My favorite line from your post, “…content is still reigning king and that context is quietly plotting its imminent downfall.”

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  7. James,
    Brilliant!
    I think Twitter can be thrown in the mix, too. There are brands out there using Twitter as a way to have conversations with their customers and not just broadcasting product updates. I might be more inclined to try a product after having an actual conversation (or multiple conversations) with an actual person from the company. Much in the way of your pub example.
    Some companies haven’t learned this yet and use Facebook, Twitter, etc. in the “old” marketing style. It will take people such as yourself, and other social media stars, to teach them to talk to people, not at them.

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  8. @Micky – Glad you agree! Thanks for reading and for commenting 🙂

    @IAmKat – Exactly. Advertising no longer works* as a broadcast mechanism. Engage and converse, that is the way forward.

    *Did it ever?

    @jfs – Hello Sir! 🙂 Lovely to see you here and thank you so much for dropping by. I am indeed familiar with Seth Godin’s work. In fact I believe he is over in London this month at some point giving a talk. However I don’t think I’m in town for it… Boo!

    @mike ashworth – You make a really interesting point. Yes, they all do build on each other. Eventually becoming part of the ‘being’ as you put it.
    Have you heard the ‘Social Object’ term before? It’s something I’ve written about extensively and can provide you with links to (other) works that are around. Really an intriguing subject and a theory that underpins most of my day to day work… Going back to your comment; You’re dead right. Shunning those that haven’t changed yet will not work. Only through collaboration and education can we move forward.
    Well said chap. 🙂

    @Ira Socal – I think you nailed it when you said:

    “Be real, be available, be open,acknowledge that there are choices (and every choice has certain benefits), engage people where they are, and in the media form they prefer. And, yes, actually converse.”

    Perfect. But it’s sad to hear you’re coming up against such barriers within the world of education too. In what way?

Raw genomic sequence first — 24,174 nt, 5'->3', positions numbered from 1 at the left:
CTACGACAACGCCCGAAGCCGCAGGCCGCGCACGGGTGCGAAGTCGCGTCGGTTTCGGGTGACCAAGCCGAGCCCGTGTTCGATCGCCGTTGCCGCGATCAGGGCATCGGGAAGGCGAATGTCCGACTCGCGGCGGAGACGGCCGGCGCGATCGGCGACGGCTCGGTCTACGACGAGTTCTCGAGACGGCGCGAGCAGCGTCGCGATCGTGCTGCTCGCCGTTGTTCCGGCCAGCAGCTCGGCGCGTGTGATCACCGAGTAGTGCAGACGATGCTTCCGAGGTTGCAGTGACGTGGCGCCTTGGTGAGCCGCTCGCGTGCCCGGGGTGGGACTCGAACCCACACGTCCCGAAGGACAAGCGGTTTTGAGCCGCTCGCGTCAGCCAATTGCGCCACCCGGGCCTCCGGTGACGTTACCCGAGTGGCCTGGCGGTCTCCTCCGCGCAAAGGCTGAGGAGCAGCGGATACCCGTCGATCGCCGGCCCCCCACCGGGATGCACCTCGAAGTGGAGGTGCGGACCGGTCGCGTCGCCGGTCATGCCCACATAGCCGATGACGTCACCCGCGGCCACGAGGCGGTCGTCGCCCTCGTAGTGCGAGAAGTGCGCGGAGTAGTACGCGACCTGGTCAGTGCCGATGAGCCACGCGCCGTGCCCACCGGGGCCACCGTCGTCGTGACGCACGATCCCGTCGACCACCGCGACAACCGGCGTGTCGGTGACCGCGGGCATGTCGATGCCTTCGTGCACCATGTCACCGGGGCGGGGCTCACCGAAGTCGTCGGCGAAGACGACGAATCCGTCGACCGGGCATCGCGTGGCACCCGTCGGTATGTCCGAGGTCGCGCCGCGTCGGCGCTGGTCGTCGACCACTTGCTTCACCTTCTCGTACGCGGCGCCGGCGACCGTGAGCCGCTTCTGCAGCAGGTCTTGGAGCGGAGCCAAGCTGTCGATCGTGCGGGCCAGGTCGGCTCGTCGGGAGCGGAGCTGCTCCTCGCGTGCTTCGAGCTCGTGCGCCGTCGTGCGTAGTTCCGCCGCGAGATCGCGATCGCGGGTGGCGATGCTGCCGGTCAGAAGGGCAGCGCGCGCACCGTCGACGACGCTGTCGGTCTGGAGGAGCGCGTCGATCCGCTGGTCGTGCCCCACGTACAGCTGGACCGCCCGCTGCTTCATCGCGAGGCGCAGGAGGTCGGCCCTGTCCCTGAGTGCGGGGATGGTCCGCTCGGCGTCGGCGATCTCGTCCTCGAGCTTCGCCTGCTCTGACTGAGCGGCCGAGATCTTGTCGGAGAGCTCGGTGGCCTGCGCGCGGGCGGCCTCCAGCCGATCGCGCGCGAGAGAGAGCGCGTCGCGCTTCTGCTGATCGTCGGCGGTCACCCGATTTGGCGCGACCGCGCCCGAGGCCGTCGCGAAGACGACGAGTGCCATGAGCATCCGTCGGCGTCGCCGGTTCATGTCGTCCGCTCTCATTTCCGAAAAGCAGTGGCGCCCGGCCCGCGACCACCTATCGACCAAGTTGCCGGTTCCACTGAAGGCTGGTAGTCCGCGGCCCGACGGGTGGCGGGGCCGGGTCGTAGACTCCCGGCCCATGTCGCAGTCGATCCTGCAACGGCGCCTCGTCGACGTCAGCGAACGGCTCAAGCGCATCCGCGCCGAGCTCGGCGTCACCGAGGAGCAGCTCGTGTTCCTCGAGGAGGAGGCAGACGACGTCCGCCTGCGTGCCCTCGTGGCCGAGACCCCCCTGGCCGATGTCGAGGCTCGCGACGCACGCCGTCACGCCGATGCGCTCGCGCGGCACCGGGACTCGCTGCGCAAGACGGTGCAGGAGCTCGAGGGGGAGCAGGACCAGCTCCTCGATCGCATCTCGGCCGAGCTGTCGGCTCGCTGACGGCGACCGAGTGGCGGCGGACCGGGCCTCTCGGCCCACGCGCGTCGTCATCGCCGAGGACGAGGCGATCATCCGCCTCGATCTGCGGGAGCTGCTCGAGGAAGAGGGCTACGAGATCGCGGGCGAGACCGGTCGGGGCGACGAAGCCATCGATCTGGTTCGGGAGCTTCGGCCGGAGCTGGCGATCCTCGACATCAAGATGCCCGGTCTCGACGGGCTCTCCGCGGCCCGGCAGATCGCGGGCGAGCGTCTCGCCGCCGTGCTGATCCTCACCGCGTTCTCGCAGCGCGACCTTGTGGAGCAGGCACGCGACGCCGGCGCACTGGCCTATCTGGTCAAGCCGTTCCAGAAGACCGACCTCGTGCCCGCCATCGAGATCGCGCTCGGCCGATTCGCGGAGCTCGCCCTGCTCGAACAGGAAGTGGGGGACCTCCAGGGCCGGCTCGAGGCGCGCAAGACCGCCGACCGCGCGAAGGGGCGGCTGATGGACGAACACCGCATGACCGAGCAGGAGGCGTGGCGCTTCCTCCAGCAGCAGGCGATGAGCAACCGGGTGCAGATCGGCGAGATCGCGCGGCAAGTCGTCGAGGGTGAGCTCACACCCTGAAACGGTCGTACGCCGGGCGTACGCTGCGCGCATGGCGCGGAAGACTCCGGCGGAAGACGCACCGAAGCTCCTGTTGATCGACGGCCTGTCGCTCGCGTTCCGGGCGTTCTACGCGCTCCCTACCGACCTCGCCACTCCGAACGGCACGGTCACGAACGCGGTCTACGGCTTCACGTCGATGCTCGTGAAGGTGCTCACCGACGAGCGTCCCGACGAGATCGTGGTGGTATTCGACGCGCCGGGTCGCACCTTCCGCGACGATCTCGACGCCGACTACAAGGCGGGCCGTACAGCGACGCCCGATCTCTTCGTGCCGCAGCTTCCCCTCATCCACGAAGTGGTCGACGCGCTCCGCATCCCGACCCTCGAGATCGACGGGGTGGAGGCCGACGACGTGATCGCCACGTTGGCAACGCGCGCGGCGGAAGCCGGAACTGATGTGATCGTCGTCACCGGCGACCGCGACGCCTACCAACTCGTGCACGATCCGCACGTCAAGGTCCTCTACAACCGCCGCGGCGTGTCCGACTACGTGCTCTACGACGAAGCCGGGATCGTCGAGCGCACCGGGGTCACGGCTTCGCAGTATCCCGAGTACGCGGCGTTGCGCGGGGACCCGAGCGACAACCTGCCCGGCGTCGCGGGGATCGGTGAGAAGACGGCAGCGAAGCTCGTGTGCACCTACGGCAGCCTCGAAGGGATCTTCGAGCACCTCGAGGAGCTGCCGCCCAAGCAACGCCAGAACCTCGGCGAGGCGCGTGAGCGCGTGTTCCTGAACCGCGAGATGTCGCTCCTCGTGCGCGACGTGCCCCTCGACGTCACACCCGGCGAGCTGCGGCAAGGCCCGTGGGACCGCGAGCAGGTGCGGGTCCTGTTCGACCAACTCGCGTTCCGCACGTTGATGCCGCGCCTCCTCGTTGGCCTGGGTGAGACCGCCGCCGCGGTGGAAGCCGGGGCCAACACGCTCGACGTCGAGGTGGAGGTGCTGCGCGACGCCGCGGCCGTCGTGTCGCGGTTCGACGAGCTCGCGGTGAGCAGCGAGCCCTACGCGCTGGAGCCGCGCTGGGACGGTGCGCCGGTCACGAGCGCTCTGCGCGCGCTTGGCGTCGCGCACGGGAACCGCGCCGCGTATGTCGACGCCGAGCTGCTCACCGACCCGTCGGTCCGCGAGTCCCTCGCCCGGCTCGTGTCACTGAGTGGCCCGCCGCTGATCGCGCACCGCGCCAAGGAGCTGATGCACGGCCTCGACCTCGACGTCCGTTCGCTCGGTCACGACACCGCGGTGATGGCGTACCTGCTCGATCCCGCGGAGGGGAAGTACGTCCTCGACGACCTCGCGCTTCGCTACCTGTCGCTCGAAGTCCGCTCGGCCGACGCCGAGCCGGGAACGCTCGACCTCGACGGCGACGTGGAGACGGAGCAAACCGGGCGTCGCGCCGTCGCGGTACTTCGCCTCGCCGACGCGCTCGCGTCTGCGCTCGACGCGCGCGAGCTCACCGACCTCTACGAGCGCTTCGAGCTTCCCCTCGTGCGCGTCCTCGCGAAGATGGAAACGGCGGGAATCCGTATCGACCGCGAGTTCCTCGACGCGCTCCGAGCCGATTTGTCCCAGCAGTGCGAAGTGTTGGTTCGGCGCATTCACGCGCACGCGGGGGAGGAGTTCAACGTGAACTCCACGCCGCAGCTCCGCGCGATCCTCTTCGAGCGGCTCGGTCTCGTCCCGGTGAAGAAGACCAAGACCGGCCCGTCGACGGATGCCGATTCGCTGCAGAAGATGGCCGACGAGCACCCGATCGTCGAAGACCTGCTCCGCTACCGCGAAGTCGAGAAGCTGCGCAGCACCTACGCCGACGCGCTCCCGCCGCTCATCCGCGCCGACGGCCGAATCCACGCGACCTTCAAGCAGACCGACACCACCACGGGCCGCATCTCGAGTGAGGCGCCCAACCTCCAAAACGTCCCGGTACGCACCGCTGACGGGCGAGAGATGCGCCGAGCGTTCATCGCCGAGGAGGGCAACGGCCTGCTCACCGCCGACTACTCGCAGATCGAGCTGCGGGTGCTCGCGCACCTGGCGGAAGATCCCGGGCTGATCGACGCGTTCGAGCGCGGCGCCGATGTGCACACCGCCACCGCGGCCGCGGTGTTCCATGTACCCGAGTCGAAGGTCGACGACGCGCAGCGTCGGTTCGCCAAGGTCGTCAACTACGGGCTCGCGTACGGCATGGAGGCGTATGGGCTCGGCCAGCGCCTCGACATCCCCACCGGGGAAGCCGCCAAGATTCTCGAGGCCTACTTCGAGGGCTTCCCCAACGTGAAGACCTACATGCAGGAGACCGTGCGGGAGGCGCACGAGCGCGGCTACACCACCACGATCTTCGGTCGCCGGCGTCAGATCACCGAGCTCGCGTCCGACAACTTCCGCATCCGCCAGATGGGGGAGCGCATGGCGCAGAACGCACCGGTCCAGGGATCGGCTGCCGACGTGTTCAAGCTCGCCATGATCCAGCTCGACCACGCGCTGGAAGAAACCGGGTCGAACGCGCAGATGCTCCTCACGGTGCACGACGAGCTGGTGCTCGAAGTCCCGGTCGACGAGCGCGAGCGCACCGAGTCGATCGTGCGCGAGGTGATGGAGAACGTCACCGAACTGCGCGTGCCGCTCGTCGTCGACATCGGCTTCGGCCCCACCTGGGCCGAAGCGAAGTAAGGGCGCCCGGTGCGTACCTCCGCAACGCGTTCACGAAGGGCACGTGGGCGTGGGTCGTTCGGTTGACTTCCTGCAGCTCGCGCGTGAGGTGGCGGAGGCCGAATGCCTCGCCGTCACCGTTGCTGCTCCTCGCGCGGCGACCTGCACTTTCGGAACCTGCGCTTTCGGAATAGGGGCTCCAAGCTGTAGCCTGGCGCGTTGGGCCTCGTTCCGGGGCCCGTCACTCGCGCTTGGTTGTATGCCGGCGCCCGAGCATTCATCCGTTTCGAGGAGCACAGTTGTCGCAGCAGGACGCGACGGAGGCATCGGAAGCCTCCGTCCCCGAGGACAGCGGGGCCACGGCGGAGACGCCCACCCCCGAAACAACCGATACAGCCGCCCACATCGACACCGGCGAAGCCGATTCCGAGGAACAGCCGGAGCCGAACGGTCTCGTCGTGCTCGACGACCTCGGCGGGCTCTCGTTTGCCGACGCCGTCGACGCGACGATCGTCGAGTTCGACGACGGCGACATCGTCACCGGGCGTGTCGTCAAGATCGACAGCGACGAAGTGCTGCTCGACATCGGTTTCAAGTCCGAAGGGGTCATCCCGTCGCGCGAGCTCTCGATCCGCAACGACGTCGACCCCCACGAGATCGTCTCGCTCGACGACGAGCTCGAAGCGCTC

Anything bad? There are some AWESOME examples out there about how some Teachers are using Social Media in their classes…
    Want me to dig you up some links? 🙂
    Let me know…

    @dan tynan – Dude, talk about missing the point entirely! Jeez… The bit towards the end where I said:

    “…how the guys that will do well in this coming year will the ones that want to have genuine conversations with their consumers.”

    Read it again. Keyword: “Genuine”.
    I’m not even sure you actually read my post to be honest. Rather just commented to link to your own blog (which is *such* bad form by the way, really). I mean, how does Arrington being spat on have anything to do with BRANDS needing to have a GENUINE conversation with their CONSUMERS?!
    *sigh*

    Next!

    @Matt Singley – Hello mate, nice to see a friendly face. Thanks for the kind words.
    Your ‘What if?’ poses a thought provoking problem: Will we need Social Media Depts when Twitter *really* takes off?
    The answer is an inevitable ‘Yes’.

    Vodafone UK – a large mobile phone network here in Blighty – already operates a ‘Forum Intervention Team’ who monitor blogs/forums/twitter etc for *negative* comments. They deal with these on case by case basis and I know for a fact there are at least three people in this ‘dept’, reporting into the Chief Communications/PR Officer.

    It’s already happening mate.. 😉

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  9. hey James. Great post. I agree with above statements that say we’ll probably need teams to respond, although I wonder about the scalability of doing this. Perhaps the business case for this could be less phone calls to customer service.
    I’ve been saying that to increase the amount of digital marketing spend requires more dedicated, passionate people, ie not just a different media spend allocation. But that is difficult for traditional marketers, well-versed in things such as “reach” and “frequency”, to understand.

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  10. One wonders how this–or at least some form of it–will change humanity.

    In the past you basically had isolated ‘ego islands’ as it were, people would spend most of the day associating and conversing with themselves. This internal monologue of the mind was punctuated by brief challenges (to your world view) from family, work mates and TV shows, etc.

    But now, or at least in the years ahead, these ‘islands’ will be bridged by a near continuous conversation with many many people. Will this be a force for good or for bad? Good… I think. One thing *is* absolutely certain though. Change will happen almost instantly. Global brands will emerge with hours instead of months, people will rise to power/fame/influence with minutes and then disappear again as if they never existed before the turning of the hour.

    Great post James, keep ’em coming my brother!

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  11. oh man, i was trying to read through this post and all the comments and I slammed my head onto my keyboard when I dozed off… and the award for longest blog post and longest winded comments goes to…. year of the Conversation… i love it!

    cheers
    glenn (the gisuser)